The midstream business model has transitioned from capital-intensive growth mode to capital-light efficiency mode, with Plains and others emphasizing free cash flow generation.
- Management noted the potential for buybacks and/or distribution increases to take greater precedence in capital allocation decisions as debt is reduced. The same can likely be said for others in the midstream space.
- The outlook for the Permian remains positive with recent rig additions trending above management’s expectations. Plains’ footprint in the Permian will be enhanced by its joint venture with Oryx, which is expected to close in 4Q21.
Last week, the management team from Plains All American (PAA/PAGP), including Willie Chiang, Chairman and CEO, and Al Swanson, EVP and CFO, participated in a fireside chat call series co-hosted by Morgan Stanley and Alerian. Today’s note discusses key takeaways from the conversation, covering topics from capital allocation to the Permian, with both company-specific insights and read-through for the broader midstream space.
Growth focus replaced by emphasis on capital discipline and efficiency.
The management team emphasized the positive changes to the midstream business model that have taken place broadly, including at Plains. Prior to 2020, the midstream industry was in a capital-intensive growth mode, which was arguably necessary to facilitate the tremendous increase in US energy production. Now, the industry is operating in a capital-light, efficiency mode. Capital discipline is the priority, and the focus is on optimizing existing assets – potentially in concert with others – instead of building new pipelines. Plains has exemplified this optimization through its joint venture with Oryx (discussed below) and in reversing the Capline oil pipeline with its partners, which is slated for completion this year. Capline reinforces the value proposition of existing pipelines, but pipelines can be used for more than moving hydrocarbons. While discussions on repurposing pipelines tend to focus on transporting captured carbon or hydrogen, management noted that they have had conversations with utilities and telecom companies about using idle pipelines for power lines or broadband wires as it can be challenging to secure new rights of way today. The value of existing pipelines often seems underappreciated, but these examples from Plains’ asset base highlights the value of having steel in the ground.
Free cash flow provides optionality for capital allocation.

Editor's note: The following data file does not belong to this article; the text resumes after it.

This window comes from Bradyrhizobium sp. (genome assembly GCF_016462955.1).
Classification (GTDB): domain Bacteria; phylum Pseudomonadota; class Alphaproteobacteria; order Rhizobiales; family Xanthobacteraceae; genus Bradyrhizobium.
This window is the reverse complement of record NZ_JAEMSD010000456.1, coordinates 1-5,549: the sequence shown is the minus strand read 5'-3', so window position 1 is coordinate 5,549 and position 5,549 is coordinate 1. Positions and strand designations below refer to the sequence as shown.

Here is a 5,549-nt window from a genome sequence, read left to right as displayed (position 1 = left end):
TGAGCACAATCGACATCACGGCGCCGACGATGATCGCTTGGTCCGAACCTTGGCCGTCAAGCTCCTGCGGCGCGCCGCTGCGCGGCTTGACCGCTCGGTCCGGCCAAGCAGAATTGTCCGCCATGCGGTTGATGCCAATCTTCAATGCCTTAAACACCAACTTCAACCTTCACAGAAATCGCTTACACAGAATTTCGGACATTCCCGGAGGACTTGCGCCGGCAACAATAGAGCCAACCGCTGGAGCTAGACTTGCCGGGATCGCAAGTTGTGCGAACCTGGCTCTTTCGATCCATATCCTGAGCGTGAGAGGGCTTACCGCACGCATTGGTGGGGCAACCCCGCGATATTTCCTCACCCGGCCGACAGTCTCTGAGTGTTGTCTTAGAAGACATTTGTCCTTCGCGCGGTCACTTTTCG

The combination of cash flows from completed projects and lower capital spending is resulting in significant free cash flow generation across midstream, even after accounting for dividend payments. Specifically, Plains forecasts 2021 free cash flow after distributions of $1.35 billion including asset sales (or $450 million excluding sale proceeds). The company’s objective is to maximize free cash flow, reduce debt, and return cash to shareholders. As highlighted last week, the prospect for free cash flow has led to a proliferation of buyback programs (read more). Plains announced a $500 million buyback authorization in November 2020 and had approximately $400 million remaining on the authorization at the end of 2Q21. Management noted the potential for buybacks and/or distribution increases to take greater precedence in capital allocation decisions as debt is reduced. The same can likely be said for others in the midstream space who are prioritizing debt reduction in the near term but may look to be more active with buybacks (or dividend increases) as leverage improves. More broadly, midstream’s transformation from issuing equity in its capital-intensive days to now buying back equity represents a positive shift for investors.
Positive Permian outlook with positioning enhanced by Oryx JV.
From an operational standpoint, the Permian was a natural focus of the conversation given Plains’ significant footprint in the basin in terms of gathering assets and long-haul takeaway capacity to both the Gulf Coast and Cushing. Permian rig counts have been trending above management’s expectations. As of Friday, the Permian rig count was up 88 rigs (+50.2%) year to date per Baker Hughes. Oil production from the basin is currently 4.8 million barrels per day (MMBpd), and management expects production to eventually grow to 6-7 MMBpd. The company’s existing asset base provides significant operating leverage as volumes increase, allowing PAA to grow its business with minimal spending. The company’s Permian gathering footprint will be enhanced by its joint venture with Oryx, which is expected to close in 4Q21. The JV will have 4 million in acreage dedications, a weighted average remaining contract life of seven years, and an average inventory life of 30 years based on upstream activity levels at the time of the announcement in July. Within 12 months, the JV is expected to capture $50 million in synergies with the potential for that number to exceed $100 million in the long run. Importantly, the deal allows for synergy benefits and increased optionality and flexibility for customers without any capital outlay.
In many ways, Plains exemplifies a number of the positive developments underway in the midstream space, including emphasizing asset optimization and free cash flow after distributions with a focus on capital discipline.